By Friday, I knew I had no choice. I told McKenna we were going back in, and since she hates the doctor’s office, she was agitated. I felt terrible taking her back in, and I even questioned myself. I let her sleep until early that afternoon. When I came in to check on her, I noticed her breathing was off. I took a video and sent it to a few friends that are medical professionals. They agreed she likely needed to be seen. By this time, my husband was also sick with what I would assume was the flu since he had been in close contact with McKenna. Hayden was at his friends, so I packed up the baby along with McKenna, and we headed back to the stand-alone ER.
When McKenna was being evaluated, the nurse was asking the usual questions about her sickness. When she checked her oxygen levels, she wasn’t sure if her monitor was correct because they were low. She checked again, and it was right. Her oxygen levels were at 81, and her temp was 103.7. The nurse picked her up and took her to a room with the proper equipment to start treating her. She was placed on IV fluids and oxygen immediately. I was having trouble being there for McKenna while trying to care for my baby, so I called my friend Rebekah who lives nearby to see if she could help. She was there within 10 mins.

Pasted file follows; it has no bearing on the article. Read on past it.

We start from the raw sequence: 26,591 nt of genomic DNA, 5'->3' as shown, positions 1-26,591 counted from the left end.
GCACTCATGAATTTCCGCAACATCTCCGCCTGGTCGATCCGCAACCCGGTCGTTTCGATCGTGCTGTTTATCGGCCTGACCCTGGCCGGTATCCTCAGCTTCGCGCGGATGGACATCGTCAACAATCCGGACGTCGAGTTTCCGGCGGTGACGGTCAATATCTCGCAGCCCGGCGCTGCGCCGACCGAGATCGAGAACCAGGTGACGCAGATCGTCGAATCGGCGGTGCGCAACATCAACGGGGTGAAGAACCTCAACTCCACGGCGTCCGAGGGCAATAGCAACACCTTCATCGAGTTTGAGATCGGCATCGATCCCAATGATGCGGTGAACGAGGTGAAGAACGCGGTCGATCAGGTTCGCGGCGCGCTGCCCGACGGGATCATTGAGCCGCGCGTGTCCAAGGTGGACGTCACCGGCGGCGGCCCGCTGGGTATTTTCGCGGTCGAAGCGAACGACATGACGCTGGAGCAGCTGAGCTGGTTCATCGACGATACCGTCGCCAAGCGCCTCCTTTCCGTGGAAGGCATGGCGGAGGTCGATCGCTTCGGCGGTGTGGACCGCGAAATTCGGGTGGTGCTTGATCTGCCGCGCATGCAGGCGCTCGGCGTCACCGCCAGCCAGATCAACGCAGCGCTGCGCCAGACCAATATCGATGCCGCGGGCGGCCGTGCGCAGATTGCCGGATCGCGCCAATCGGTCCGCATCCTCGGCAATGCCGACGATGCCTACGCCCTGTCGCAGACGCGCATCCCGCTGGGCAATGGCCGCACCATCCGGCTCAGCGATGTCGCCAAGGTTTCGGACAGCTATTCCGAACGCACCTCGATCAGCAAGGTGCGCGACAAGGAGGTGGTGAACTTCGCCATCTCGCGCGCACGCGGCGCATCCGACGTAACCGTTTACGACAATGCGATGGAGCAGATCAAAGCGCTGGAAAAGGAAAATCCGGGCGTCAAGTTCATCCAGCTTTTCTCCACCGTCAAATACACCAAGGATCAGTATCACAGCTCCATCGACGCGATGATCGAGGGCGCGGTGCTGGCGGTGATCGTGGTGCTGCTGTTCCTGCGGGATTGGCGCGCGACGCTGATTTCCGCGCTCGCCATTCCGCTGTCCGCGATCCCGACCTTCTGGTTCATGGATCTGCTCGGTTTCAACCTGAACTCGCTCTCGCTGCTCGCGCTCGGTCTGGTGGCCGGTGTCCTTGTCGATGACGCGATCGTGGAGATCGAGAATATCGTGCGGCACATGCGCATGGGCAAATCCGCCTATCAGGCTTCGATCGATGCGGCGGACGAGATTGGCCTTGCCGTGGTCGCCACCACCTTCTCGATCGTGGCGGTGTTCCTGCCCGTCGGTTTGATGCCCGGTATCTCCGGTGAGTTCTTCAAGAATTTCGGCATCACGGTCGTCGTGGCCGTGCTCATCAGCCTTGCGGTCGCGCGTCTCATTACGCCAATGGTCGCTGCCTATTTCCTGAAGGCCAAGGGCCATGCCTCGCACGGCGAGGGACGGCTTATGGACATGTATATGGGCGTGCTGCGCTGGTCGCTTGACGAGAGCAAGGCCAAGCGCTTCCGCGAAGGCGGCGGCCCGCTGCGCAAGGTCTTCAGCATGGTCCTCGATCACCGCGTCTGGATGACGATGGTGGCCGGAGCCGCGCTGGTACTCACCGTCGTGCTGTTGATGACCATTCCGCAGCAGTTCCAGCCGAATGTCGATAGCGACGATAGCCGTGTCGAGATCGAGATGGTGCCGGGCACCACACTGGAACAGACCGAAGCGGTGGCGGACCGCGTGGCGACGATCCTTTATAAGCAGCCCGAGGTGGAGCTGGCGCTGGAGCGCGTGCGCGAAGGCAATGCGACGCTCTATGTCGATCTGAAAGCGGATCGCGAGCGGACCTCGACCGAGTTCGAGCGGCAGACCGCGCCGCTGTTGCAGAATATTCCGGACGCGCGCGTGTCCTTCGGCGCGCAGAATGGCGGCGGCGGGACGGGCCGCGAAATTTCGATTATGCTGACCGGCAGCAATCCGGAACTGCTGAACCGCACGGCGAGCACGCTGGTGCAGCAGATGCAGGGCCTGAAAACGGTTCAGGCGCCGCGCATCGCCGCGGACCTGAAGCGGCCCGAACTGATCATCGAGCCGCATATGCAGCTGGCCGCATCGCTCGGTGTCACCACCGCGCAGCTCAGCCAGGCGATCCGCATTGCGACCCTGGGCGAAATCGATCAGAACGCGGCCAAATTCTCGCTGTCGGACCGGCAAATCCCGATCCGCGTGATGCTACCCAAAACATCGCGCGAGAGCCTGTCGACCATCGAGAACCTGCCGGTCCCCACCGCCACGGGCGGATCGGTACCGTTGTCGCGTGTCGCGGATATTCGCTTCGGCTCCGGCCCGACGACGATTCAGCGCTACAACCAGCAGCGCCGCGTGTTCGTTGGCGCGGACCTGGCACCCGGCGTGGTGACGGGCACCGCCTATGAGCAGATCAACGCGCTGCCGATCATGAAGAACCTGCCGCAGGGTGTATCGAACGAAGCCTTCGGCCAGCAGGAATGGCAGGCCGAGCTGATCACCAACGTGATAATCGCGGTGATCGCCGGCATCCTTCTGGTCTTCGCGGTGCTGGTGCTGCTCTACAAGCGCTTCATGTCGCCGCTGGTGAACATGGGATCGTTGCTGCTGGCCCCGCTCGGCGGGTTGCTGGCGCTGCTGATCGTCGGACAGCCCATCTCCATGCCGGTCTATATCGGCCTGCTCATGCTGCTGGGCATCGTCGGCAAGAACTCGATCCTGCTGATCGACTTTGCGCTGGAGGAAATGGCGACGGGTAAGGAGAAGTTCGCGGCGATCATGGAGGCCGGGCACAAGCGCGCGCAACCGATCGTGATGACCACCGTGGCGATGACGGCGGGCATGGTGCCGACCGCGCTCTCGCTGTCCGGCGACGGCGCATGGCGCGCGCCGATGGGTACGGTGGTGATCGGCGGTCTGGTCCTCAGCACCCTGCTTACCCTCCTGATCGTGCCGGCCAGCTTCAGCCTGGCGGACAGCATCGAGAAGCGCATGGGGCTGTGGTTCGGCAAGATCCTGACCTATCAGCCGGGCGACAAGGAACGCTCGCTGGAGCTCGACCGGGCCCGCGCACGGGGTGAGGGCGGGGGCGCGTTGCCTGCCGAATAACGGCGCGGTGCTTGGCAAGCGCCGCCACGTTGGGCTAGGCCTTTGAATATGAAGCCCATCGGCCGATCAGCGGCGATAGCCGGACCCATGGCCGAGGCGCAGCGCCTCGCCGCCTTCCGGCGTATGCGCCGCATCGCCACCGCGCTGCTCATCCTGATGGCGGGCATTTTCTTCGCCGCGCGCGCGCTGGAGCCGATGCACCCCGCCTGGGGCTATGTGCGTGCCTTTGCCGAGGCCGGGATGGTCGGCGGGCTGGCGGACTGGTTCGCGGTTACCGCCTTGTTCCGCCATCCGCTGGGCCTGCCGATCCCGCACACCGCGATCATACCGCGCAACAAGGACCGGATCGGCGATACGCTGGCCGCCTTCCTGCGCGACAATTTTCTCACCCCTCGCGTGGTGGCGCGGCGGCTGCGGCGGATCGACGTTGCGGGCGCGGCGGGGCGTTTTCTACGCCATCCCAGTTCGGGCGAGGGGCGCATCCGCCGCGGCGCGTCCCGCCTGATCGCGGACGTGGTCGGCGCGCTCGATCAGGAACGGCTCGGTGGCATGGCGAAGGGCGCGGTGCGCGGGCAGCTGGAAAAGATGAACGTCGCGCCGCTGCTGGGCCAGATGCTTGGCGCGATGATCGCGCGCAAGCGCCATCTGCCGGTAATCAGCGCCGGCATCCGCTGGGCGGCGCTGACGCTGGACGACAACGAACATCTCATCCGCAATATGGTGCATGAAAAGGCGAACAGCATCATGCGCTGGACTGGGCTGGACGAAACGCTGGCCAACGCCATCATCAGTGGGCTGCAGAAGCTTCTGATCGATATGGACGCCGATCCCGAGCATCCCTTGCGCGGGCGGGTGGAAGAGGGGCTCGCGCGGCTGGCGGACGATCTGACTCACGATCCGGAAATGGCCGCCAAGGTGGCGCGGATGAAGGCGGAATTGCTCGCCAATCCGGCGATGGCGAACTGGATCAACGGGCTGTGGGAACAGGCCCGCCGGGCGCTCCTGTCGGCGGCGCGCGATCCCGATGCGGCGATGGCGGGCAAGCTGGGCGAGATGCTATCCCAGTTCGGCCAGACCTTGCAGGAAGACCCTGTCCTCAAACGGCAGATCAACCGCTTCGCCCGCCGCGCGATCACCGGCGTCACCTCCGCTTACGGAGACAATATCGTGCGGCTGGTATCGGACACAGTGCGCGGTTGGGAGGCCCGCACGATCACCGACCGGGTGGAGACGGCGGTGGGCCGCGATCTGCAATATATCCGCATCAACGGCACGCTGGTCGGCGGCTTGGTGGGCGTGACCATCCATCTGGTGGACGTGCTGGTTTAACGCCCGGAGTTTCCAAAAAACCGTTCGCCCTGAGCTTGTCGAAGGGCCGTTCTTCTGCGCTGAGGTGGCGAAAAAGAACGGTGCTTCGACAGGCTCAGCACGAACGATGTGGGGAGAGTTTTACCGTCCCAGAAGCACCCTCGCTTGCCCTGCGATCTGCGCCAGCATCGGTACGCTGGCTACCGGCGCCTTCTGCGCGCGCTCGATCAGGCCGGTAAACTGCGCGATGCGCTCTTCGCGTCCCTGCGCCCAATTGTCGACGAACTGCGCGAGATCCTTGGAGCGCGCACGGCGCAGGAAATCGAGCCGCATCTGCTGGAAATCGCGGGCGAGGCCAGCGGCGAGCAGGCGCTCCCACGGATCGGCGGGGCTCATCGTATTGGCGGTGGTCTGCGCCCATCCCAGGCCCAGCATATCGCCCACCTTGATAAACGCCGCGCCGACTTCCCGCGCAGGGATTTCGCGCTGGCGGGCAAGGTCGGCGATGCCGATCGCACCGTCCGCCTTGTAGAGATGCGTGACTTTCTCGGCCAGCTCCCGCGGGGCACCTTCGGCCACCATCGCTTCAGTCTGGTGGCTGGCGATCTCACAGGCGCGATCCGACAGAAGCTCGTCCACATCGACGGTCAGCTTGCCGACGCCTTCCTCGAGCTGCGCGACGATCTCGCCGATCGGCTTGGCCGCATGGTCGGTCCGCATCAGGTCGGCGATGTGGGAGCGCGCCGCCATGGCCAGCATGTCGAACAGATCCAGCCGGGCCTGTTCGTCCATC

Before she arrived, I was told by the doctor that we were going to be transferred to Cook Children’s Hospital in Fort Worth. I did not want to bring my baby there, but she is also exclusively breastfed, so I needed to figure out what to do. Rebekah said she would figure it out and told me to go with McKenna. Her taking charge was so needed at that moment. I was told the ambulance was en route, so I quickly got the car seat base and Helena’s belongings for Rebekah. I said bye to them, and that is when I lost it. I was terrified and felt out of control, but I knew I had to be strong for my sweet girl.